A lot of sports have an idea of "follow-through": don't kick the ball, kick through the ball.
To use my kind of lame sports metaphor here, it sounds like you're making contact, but then you don't know what to do next.
A lot of advice in this thread seems to be along the lines of "accept that you're not the guy to do this & find someone else." Not bad advice, if you do know someone, but maybe a little defeatist?
Look, this is a learnable skill. I learned it from a cofounder who had it naturally. Just because some people have it naturally & others seem not to doesn't mean it's like "height" (can't teach that!).
When an entrepreneur really has follow-through, sometimes people say "wow, he or she has vision!" Don't be distracted by those people: learn to walk before you run. You don't need to be Jobs or admire Jobs or even care who he was to start a company.
What you do need to do is take one of your ideas - any of them - and abstract them a little. Why is your idea relevant? Who does it serve? What would be a worse way to serve those same people? What would be a way worse way? What would be a comically worse way? Did this need exist in the 1800s, even metaphorically? How were those people served?
As you answer these questions, you'll start to put your idea in context and you can decide whether you like the idea because it's a clever optimization of the world as you see it today or because it's a new way to serve the world in a way you want to be of service.
If you pursue ideas that are still interesting to you even after you abstract away your clever optimization, you may find you naturally have follow-through after all. This was my experience, at least: I still love most ideas, but when I find a market I'm interested in serving AND a clever idea, knowing what to do next isn't that hard for me. However, when my "worse" ideas seem just awful to me, I know it's only the cleverness, not the service to others, I am interested in.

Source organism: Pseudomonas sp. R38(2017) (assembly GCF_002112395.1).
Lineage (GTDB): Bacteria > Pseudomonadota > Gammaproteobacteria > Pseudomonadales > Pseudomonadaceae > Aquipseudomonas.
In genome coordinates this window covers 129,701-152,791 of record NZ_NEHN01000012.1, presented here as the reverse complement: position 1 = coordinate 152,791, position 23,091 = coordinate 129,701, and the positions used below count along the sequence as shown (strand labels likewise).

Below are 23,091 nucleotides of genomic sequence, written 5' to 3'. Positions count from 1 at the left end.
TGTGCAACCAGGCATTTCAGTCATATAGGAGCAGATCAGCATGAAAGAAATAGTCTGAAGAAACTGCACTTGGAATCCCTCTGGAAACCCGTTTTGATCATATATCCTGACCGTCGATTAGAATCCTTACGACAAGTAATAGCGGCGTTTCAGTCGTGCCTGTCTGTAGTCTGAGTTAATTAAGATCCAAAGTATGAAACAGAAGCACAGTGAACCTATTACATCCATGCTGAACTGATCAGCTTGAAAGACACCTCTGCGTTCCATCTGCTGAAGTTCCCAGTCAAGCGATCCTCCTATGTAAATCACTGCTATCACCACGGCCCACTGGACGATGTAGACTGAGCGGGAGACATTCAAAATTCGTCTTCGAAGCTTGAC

With just an idea, the first sign of defeat put me at the wayside, and I had to rely on my cofounder to say "who cares? Here we go with the next step anyway! The future looks bleak, but we're chasing a point 10 miles beyond the horizon... keep running!"
Good luck! I can't tell you how many people say "I'd love to be an entrepreneur, but I just don't have an idea." You're closer than you think to figuring this out - don't lose hope; what you're missing can be learned.
If everyone had to be Jobs to start something, there would be no startups. You don't need 1000 mile vision to be an entrepreneur, but you do need to practice looking through the idea and seeing who it's serving, then holding on to that goal as you run into the next challenge. If you do that, you'll keep generating new ideas that help you get through the next challenge (rather than feel like the next idea should start from scratch).